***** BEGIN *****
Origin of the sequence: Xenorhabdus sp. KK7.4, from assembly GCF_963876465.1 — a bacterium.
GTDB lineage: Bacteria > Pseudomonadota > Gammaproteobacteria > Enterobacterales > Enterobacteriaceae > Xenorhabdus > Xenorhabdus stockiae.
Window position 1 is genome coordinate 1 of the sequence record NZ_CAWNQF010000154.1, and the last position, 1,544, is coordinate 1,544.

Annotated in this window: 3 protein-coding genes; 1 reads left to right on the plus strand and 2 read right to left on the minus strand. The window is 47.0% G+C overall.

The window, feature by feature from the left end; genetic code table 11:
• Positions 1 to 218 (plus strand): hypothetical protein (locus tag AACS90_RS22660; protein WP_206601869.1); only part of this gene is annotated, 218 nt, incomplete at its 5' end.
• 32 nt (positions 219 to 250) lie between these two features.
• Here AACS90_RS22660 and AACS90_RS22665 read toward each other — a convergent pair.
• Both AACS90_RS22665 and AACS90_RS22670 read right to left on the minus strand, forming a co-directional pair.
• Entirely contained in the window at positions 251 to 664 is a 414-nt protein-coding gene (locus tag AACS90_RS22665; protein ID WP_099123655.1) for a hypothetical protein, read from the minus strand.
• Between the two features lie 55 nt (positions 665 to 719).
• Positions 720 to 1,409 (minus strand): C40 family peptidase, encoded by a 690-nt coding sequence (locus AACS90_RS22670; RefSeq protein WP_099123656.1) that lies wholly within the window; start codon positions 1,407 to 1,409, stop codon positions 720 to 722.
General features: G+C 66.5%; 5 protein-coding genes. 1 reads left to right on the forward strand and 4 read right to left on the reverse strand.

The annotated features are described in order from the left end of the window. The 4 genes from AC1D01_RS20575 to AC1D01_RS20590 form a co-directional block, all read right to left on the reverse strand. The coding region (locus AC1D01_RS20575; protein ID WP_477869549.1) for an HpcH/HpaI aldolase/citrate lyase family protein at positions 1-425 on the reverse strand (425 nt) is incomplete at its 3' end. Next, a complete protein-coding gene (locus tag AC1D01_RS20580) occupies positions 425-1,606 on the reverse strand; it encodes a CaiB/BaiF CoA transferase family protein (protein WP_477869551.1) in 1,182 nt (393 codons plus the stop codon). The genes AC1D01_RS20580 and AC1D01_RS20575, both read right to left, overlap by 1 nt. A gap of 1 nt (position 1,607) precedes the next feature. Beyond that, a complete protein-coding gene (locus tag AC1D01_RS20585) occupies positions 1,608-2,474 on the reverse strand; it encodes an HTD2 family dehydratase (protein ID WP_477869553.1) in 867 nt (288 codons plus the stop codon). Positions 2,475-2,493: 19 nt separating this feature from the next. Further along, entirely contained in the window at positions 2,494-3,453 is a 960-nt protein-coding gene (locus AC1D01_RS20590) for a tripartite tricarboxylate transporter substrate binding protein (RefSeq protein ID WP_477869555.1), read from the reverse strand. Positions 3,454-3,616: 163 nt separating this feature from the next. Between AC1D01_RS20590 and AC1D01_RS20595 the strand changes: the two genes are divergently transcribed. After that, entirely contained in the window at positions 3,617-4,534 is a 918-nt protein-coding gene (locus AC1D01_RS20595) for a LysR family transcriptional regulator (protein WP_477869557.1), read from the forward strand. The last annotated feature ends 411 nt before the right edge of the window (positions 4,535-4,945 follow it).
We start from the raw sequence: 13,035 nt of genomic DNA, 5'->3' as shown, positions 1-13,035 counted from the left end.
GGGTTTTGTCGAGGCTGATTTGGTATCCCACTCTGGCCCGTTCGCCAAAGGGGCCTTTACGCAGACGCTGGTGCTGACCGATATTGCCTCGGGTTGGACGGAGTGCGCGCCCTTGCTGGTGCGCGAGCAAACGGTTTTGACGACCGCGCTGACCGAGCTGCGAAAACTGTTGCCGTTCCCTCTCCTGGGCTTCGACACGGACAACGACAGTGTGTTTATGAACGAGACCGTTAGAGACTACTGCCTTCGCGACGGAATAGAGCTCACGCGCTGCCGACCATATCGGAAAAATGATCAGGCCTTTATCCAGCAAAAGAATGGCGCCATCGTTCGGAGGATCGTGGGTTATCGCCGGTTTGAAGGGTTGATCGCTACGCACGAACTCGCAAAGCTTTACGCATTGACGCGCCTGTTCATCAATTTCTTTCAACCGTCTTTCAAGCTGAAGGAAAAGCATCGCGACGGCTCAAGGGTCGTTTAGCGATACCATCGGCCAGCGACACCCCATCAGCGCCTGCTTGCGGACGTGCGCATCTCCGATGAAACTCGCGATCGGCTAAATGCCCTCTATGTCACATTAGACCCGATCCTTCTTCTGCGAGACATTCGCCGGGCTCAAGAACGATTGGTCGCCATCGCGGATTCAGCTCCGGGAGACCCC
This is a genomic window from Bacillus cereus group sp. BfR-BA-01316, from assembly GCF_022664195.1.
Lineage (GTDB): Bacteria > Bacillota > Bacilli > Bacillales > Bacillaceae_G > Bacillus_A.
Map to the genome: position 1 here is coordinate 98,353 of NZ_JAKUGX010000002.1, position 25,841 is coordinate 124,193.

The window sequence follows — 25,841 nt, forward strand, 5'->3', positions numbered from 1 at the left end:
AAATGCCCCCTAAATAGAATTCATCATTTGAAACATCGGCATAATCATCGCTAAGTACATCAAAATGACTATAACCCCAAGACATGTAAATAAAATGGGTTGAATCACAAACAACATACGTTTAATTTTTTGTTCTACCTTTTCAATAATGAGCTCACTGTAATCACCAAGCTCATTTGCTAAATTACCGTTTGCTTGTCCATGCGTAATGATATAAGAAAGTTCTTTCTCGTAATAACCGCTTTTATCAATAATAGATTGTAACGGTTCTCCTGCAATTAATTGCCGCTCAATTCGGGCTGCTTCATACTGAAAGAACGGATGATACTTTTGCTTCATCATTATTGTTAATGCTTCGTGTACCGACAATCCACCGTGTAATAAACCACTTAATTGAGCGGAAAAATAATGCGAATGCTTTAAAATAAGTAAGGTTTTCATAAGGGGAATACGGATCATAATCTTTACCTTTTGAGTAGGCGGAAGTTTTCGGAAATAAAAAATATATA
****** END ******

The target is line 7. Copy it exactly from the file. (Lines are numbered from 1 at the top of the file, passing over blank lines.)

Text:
• 32 nt (positions 219 to 250) lie between these two features.